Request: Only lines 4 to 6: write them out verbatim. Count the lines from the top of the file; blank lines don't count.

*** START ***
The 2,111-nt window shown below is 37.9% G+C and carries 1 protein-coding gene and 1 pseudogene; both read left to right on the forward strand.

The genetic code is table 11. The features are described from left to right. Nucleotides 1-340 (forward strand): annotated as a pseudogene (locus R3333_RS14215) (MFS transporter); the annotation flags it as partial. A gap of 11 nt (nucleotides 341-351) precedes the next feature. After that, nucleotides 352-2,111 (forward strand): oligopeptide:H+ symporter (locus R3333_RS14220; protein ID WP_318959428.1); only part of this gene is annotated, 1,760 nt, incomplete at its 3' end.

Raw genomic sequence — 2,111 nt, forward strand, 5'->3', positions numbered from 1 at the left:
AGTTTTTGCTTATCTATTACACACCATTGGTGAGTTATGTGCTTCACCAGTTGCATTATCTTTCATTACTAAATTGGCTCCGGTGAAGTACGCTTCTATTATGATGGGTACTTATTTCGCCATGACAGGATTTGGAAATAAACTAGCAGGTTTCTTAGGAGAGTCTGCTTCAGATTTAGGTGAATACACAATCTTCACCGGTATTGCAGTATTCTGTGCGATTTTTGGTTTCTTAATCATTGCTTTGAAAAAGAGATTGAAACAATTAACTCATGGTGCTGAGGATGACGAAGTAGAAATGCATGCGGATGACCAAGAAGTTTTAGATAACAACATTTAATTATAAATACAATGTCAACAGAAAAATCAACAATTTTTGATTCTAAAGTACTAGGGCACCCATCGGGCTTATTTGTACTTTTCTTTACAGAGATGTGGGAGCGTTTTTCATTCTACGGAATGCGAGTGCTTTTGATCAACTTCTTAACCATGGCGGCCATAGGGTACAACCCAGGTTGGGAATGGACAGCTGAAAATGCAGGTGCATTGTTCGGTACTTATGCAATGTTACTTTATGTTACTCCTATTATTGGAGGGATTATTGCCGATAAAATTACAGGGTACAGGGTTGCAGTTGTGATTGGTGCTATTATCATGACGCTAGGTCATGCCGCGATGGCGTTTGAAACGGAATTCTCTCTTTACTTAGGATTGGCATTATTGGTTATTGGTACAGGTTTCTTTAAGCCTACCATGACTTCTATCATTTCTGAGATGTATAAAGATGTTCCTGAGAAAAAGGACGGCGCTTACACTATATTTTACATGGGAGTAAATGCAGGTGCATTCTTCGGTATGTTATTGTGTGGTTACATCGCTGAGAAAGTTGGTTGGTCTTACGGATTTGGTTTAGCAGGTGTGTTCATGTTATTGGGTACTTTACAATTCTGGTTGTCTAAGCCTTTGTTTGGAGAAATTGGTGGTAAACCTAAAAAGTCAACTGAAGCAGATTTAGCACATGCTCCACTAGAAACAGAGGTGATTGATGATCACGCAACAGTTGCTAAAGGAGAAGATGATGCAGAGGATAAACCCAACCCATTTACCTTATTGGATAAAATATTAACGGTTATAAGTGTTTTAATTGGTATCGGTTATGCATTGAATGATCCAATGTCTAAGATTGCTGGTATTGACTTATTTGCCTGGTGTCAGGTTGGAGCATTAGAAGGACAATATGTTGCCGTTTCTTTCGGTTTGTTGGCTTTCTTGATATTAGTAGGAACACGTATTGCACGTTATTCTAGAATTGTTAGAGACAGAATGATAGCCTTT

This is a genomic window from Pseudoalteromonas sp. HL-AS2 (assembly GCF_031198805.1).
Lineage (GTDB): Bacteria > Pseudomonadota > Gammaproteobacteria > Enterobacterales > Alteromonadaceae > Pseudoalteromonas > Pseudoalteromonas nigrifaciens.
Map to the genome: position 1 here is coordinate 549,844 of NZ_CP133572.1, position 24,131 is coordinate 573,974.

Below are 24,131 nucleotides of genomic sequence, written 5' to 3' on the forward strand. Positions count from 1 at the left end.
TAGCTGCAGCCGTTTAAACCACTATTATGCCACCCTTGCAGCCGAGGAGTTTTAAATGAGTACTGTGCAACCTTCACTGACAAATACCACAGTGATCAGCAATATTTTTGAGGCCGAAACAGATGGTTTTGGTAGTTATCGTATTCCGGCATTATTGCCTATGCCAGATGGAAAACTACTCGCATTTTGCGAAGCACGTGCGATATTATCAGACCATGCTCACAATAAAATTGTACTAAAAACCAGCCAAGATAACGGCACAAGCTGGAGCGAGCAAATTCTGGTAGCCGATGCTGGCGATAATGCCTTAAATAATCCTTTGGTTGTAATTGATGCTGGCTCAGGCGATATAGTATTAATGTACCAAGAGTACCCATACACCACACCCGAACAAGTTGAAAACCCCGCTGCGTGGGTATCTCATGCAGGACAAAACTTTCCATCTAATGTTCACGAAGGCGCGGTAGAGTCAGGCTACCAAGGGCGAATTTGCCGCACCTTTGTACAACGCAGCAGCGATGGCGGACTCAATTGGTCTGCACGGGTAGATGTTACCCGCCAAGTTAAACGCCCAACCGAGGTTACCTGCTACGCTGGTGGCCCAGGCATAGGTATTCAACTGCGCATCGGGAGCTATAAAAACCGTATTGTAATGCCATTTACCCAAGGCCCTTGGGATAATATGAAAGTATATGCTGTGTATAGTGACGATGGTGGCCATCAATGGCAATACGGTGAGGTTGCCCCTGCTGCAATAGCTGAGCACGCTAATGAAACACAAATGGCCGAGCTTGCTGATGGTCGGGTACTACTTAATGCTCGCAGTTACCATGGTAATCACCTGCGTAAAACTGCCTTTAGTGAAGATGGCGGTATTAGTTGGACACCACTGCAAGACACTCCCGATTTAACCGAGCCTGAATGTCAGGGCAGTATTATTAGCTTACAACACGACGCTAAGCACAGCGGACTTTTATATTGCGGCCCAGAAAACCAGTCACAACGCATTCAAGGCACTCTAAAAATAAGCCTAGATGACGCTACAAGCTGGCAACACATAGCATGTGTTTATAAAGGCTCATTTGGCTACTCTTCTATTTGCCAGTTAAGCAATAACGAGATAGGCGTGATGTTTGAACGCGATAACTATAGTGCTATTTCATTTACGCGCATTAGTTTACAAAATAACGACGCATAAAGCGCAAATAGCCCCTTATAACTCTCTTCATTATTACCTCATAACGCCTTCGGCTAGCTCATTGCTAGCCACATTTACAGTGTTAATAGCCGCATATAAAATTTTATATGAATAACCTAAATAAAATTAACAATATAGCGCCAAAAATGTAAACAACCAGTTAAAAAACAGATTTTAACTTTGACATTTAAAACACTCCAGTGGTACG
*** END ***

AGTTTTTGCTTATCTATTACACACCATTGGTGAGTTATGTGCTTCACCAGTTGCATTATCTTTCATTACTAAATTGGCTCCGGTGAAGTACGCTTCTATTATGATGGGTACTTATTTCGCCATGACAGGATTTGGAAATAAACTAGCAGGTTTCTTAGGAGAGTCTGCTTCAGATTTAGGTGAATACACAATCTTCACCGGTATTGCAGTATTCTGTGCGATTTTTGGTTTCTTAATCATTGCTTTGAAAAAGAGATTGAAACAATTAACTCATGGTGCTGAGGATGACGAAGTAGAAATGCATGCGGATGACCAAGAAGTTTTAGATAACAACATTTAATTATAAATACAATGTCAACAGAAAAATCAACAATTTTTGATTCTAAAGTACTAGGGCACCCATCGGGCTTATTTGTACTTTTCTTTACAGAGATGTGGGAGCGTTTTTCATTCTACGGAATGCGAGTGCTTTTGATCAACTTCTTAACCATGGCGGCCATAGGGTACAACCCAGGTTGGGAATGGACAGCTGAAAATGCAGGTGCATTGTTCGGTACTTATGCAATGTTACTTTATGTTACTCCTATTATTGGAGGGATTATTGCCGATAAAATTACAGGGTACAGGGTTGCAGTTGTGATTGGTGCTATTATCATGACGCTAGGTCATGCCGCGATGGCGTTTGAAACGGAATTCTCTCTTTACTTAGGATTGGCATTATTGGTTATTGGTACAGGTTTCTTTAAGCCTACCATGACTTCTATCATTTCTGAGATGTATAAAGATGTTCCTGAGAAAAAGGACGGCGCTTACACTATATTTTACATGGGAGTAAATGCAGGTGCATTCTTCGGTATGTTATTGTGTGGTTACATCGCTGAGAAAGTTGGTTGGTCTTACGGATTTGGTTTAGCAGGTGTGTTCATGTTATTGGGTACTTTACAATTCTGGTTGTCTAAGCCTTTGTTTGGAGAAATTGGTGGTAAACCTAAAAAGTCAACTGAAGCAGATTTAGCACATGCTCCACTAGAAACAGAGGTGATTGATGATCACGCAACAGTTGCTAAAGGAGAAGATGATGCAGAGGATAAACCCAACCCATTTACCTTATTGGATAAAATATTAACGGTTATAAGTGTTTTAATTGGTATCGGTTATGCATTGAATGATCCAATGTCTAAGATTGCTGGTATTGACTTATTTGCCTGGTGTCAGGTTGGAGCATTAGAAGGACAATATGTTGCCGTTTCTTTCGGTTTGTTGGCTTTCTTGATATTAGTAGGAACACGTATTGCACGTTATTCTAGAATTGTTAGAGACAGAATGATAGCCTTT

This is a genomic window from Pseudoalteromonas sp. HL-AS2 (assembly GCF_031198805.1).
Lineage (GTDB): Bacteria > Pseudomonadota > Gammaproteobacteria > Enterobacterales > Alteromonadaceae > Pseudoalteromonas > Pseudoalteromonas nigrifaciens.